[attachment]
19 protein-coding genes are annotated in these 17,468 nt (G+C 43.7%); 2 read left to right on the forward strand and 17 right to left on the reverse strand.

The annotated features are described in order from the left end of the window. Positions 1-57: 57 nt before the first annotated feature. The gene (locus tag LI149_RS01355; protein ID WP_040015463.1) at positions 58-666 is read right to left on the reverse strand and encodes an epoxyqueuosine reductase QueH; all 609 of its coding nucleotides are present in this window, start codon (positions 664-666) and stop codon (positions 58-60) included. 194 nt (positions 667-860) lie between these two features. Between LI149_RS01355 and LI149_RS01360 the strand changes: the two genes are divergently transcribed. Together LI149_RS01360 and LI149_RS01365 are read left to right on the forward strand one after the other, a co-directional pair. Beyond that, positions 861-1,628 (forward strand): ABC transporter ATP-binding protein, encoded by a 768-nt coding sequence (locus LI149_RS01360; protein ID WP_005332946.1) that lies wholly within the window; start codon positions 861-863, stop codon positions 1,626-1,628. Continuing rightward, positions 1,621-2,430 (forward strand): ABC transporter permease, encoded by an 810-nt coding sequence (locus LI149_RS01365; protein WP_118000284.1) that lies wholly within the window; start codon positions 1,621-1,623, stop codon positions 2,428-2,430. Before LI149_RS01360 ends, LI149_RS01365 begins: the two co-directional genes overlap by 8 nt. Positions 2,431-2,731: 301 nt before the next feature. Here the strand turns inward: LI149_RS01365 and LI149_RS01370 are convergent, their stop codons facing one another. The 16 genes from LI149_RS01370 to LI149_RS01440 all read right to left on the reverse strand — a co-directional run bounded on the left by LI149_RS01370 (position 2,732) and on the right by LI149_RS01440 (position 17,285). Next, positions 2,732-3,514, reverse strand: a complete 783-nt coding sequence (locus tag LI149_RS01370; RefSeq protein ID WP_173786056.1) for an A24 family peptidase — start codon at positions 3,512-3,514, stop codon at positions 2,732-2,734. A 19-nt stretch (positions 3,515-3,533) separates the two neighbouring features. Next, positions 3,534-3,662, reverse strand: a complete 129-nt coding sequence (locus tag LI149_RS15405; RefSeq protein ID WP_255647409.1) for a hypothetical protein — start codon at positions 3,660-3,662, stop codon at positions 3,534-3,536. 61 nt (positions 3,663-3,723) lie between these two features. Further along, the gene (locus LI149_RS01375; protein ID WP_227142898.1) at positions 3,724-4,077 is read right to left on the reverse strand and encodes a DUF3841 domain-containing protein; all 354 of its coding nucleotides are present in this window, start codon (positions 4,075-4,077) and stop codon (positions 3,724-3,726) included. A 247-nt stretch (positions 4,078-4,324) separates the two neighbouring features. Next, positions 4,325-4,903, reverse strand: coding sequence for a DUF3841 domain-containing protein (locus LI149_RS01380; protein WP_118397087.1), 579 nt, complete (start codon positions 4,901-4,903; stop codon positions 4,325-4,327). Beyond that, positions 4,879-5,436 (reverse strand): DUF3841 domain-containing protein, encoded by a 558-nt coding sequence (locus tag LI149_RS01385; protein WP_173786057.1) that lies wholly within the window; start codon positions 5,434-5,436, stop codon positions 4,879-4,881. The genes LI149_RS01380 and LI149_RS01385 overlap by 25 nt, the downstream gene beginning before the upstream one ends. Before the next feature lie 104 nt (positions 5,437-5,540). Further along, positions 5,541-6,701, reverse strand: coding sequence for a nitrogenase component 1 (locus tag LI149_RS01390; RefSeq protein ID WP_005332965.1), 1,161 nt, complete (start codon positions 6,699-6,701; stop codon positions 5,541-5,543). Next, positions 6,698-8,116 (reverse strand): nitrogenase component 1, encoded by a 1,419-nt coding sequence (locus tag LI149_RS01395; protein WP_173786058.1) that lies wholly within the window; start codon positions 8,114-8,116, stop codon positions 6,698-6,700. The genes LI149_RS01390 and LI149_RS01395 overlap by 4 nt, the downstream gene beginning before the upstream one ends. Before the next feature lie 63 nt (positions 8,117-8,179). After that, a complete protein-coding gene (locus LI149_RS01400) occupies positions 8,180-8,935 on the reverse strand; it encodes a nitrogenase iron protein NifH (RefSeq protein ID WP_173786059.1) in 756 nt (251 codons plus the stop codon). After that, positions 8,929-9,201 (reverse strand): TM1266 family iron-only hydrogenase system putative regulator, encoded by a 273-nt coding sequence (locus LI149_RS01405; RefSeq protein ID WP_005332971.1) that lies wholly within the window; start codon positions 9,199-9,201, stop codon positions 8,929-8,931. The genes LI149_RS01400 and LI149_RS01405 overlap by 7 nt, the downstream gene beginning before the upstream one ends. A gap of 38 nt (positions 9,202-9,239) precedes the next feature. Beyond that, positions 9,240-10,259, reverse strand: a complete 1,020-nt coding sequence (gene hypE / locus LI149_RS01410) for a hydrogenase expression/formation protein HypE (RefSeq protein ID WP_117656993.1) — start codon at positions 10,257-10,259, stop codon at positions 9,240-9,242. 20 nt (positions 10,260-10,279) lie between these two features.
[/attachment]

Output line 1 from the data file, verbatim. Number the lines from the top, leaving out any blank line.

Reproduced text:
19 protein-coding genes are annotated in these 17,468 nt (G+C 43.7%); 2 read left to right on the forward strand and 17 right to left on the reverse strand.